Over at TUAW.com they’re running a story under the headline “Are iPhone app devs getting a raw deal?” The gist of the post is that iPhone devs are possible getting boned because Apple apparently won’t be cutting them a check until the developer’s cut of the revenue is at least $250.00 (this is based on a rumor, mind you). Here’s a particularly whiny quote from the story:
From the (indie) developer’s perspective, this stinks. They’ve already paid at least $99 just to participate, and now they have to wait until they make (potentially) hundreds of sales before they see a dime from Apple. Will the high barrier for entry discourage truly good app development? Or will it act like a cover charge to keep out the riffraff?
Gruber over at Daring Fireball has this to say:
If you’re thinking in terms of a couple hundred dollars, your app probably isn’t even going to get listed in the App Store. The App Store isn’t going to be like VersionTracker or MacUpdate, where every piece of junk gets listed as it’s submitted.
I’d say John is correct, but let’s go a little deeper and do some math. First, let’s figure out what the gross sales need to be before Apple is going to send a single check. Developers are going to take a 70% cut, so an app has to make a little over 357 dollars gross before the check is cut. Now, all credible reports indicate that the vast majority of iPhone App Store apps are going to be priced at $9.99 or free. Let’s take that $9.99 price point. At that price it takes a minimum of 36 sales to make the cut. Cut that price in half to $4.99 and you have a whole 72 sales to make the grade.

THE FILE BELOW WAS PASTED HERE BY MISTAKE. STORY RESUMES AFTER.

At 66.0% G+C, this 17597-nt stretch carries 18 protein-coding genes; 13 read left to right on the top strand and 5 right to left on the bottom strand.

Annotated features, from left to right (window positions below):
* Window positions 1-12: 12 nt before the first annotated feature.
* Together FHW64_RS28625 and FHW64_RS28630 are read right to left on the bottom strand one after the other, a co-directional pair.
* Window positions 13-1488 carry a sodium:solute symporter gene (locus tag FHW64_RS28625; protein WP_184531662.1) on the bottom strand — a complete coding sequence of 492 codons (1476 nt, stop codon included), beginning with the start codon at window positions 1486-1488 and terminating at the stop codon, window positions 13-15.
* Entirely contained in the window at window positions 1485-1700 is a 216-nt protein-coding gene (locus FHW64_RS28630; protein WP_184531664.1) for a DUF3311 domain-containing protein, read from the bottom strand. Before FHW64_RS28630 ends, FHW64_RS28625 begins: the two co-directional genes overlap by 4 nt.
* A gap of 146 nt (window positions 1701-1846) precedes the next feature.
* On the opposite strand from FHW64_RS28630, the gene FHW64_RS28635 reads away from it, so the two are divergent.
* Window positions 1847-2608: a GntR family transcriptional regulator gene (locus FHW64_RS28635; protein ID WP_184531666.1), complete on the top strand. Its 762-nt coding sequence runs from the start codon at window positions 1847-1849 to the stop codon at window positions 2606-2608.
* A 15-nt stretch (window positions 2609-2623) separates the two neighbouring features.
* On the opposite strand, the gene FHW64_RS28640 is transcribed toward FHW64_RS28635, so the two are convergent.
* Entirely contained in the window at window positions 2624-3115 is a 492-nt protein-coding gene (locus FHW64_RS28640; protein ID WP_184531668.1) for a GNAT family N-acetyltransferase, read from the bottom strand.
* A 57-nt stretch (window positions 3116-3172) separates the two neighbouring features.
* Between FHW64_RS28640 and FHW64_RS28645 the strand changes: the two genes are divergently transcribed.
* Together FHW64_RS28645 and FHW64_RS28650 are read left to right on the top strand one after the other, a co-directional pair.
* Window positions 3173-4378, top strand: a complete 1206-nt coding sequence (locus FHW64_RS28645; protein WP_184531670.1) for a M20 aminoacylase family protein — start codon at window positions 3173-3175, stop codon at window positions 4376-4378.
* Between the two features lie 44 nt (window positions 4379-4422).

If you are a developer and you don’t think that you can sell your application for $9.99 and make 36 sales; then I would suggest that you go ahead and delete Xcode form your machine right now. Hell, if you don’t think that you can make 72 sales at $4.99 you’re a loser too. Keep in mind, absolutely nothing is preventing developers from listing their apps as free and avoiding the whole issue. Hell, go ahead and stick a PayPal donation link on your webpage if you just want a few shekels per download.
Take this as a hint from Apple; when it comes to iPhone development, think big or go home.